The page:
To help meet this need, Nakheel has three large-volume projects that have components aimed at this sector in Dubai Waterfront, International City and Al-Furjan. These properties will complement the company’s high-end developments.

Nakheel Retail also has major plans to contribute to the ongoing growth of Dubai as a shopping destination.

Under the guidance of group managing director Graham Dreverman, Nakheel Retail plans to build more than 1 million sq m of retail space across various Nakheel developments. Announced projects so far include an expansion to the existing Ibn Battuta Mall, a new mall on the Palm Jumeirah, two shopping centres at International City, and another mall on Palm Deira.

Hotels and tourism will receive similar levels of investment as Dubai prepares to receive the 15 million tourists it hopes to attract by 2015. Nakheel plans to build up to 250 hotels, which will increase the number in Dubai by 50 per cent.

The Palm Jumeirah will more than double the number of beachfront hotels in the emirate, with more than 30 hotels and 14,000 rooms.

O’Donnell says that experience in Las Vegas, where more than 35 million tourists visit each year, shows that Dubai’s targets are achievable.

“If you look at Las Vegas, there is no reason why Dubai can’t get to those sorts of [visitor] numbers in a short period of time,” he argues.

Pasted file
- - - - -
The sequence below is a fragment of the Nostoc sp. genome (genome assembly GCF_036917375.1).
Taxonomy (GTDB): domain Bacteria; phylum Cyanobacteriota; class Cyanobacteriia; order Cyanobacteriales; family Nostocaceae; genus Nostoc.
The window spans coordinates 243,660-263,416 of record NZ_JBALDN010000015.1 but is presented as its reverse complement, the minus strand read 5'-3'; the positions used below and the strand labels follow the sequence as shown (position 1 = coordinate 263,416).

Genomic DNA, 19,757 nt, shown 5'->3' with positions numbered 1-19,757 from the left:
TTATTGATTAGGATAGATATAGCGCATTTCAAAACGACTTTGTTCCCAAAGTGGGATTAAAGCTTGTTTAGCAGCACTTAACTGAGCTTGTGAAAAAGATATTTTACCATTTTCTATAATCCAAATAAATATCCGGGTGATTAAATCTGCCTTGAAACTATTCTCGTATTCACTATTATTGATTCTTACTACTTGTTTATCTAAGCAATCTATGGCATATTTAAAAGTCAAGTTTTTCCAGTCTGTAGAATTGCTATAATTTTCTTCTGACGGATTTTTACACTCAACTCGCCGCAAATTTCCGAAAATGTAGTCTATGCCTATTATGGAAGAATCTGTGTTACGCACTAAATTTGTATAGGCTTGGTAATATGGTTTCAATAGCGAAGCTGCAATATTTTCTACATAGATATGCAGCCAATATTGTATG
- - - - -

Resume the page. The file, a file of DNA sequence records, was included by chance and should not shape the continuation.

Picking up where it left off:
Overseas focus

The company also has international ambitions. In the past, Nakheel has focused on projects in Dubai, but over the past year it has adopted an international outlook.

“We have an overall strategy to be an international real estate company,” says O’Donnell. “But our business focus will remain in the Middle East, and of course Dubai.”

Rather than seeking international alliances, Nakheel has been responding to approaches from overseas companies. “The Nakheel brand is well sought-after,” says O’Donnell. “It is difficult to turn down clients when they want to get involved in projects with us.”

Nakheel inherited the real estate assets of its sister company, Istithmar, last year. The deal gives Nakheel a range of international assets, including One Trafalgar Square in London, and high-profile properties in New York.

In Africa, it is part of a consortium building the Mazagan resort in Morocco, and it is also developing the V&A Waterfront in South Africa, the Kempinski Palace Hotel in Djibouti City, and resorts in Zanzibar and the Comoros islands.

In Asia, it is part of a joint venture building two mixed-use towers in Singapore, and has
an 80 per cent stake in a hotel development in Bangkok.

It now plans to build on this portfolio by pursuing its own projects and acquiring further real estate assets overseas, many of which are currently undervalued because of the market difficulties in North America, Europe, the Far East and Australia.

“The rest of the world is struggling with sub-prime and a reduced ability to make growing profits,” says O’Donnell. “This creates opportunities, but not at this point because there is still a possibility for further downward pressure [on these markets].”